Projection is a surprisingly common, but intrinsically dysfunctional, mode of behavior. People project or transfer their behavior onto others. For example, an excessively risk-loving or reckless husband not uncommonly accuses his truly mild-mannered wife of precisely his own bad behavior. In the financial context, the man may have gotten carried away in the property or dotcom boom and projects this onto his spouse: "you wanted a new car and a fancy lifestyle …" Even if the wife did want a new car, this does not mean that she wanted to take a major punt in the market.

Denial and self-delusion are, accordingly, particularly bad in the investment context. This approach also leads people to cling to failed investments in the vain hope that "they will go up again." If you bought a dud, it is almost always best to get rid of it and put whatever money is left into something safer and sounder. In short, cut your losses and move on.

Between the Two Extremes
People often find comfort in writing about their experiences. You may even really get the losses back if you can produce a bestseller; but beware of "revenge sites" on the Internet. A sensibly-formulated site that does not break any laws may indeed help you to cope, but caution is required.

Rationalization is useful, but only if it is realistic. It is important to understand what you and others did and why. For instance, were you tempted by the lure of big money, or were you the victim of a mis-selling? Were false promises made? Knowing what really happened in the past is the best way to move on to a better future. But when rationalization is really self-delusion and entails blaming others for your own mistakes, or not facing reality, the process is negative.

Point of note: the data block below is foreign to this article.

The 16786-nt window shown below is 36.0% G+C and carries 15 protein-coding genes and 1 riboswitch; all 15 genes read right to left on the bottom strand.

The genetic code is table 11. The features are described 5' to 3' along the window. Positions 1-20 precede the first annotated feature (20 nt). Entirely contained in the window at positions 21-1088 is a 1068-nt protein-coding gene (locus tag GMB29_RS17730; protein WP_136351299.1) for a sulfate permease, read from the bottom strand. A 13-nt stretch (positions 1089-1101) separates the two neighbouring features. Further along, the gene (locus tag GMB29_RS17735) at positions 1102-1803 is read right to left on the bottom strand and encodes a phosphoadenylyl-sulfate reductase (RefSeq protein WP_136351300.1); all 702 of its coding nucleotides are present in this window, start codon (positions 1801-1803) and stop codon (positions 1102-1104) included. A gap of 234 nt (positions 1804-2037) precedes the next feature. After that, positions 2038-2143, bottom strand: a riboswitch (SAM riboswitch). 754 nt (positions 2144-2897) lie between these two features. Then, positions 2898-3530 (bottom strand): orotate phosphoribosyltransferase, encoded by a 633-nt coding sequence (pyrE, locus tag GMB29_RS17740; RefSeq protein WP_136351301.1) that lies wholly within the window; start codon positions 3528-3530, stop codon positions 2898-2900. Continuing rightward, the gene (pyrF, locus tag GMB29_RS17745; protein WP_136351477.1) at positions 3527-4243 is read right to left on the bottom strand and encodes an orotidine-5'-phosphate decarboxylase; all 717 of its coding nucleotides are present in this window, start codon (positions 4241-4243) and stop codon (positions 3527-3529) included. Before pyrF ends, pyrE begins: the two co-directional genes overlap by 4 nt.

SEE: Understanding Investor Behavior

Therapy and Counseling
In the event of particularly severe losses, and even possibly with those that do not threaten one's financial survival, there are cases in which people cannot cope mentally. They suffer from depression and even despair, and they may resort to those negative coping strategies discussed above. In such instances, professional help is required. Going it alone does not always work and it is important to accept such a reality if it prevails. Psychologists and therapists of various kinds can help you apply sound strategies and come to terms with what has happened. Medication may also be worth considering, at least temporarily.

Of course, in terms of getting your money well-invested and managed in the future, independent financial advisors with good track records can be just what you need; this also helps psychologically. Indeed, the mixture of sound psychology and money management is what matters in the end.

The Bottom Line
Almost all of us would love to turn the clock back and eradicate financial mistakes and disasters from our lives. While changing the past is impossible, one can change how one views it and reacts to it. This may enable you recoup the actual financial losses, or at least recoup your peace of mind. There are both sound and unsound coping strategies, however. Make sure that you use the good ones that will help you and not harm other people.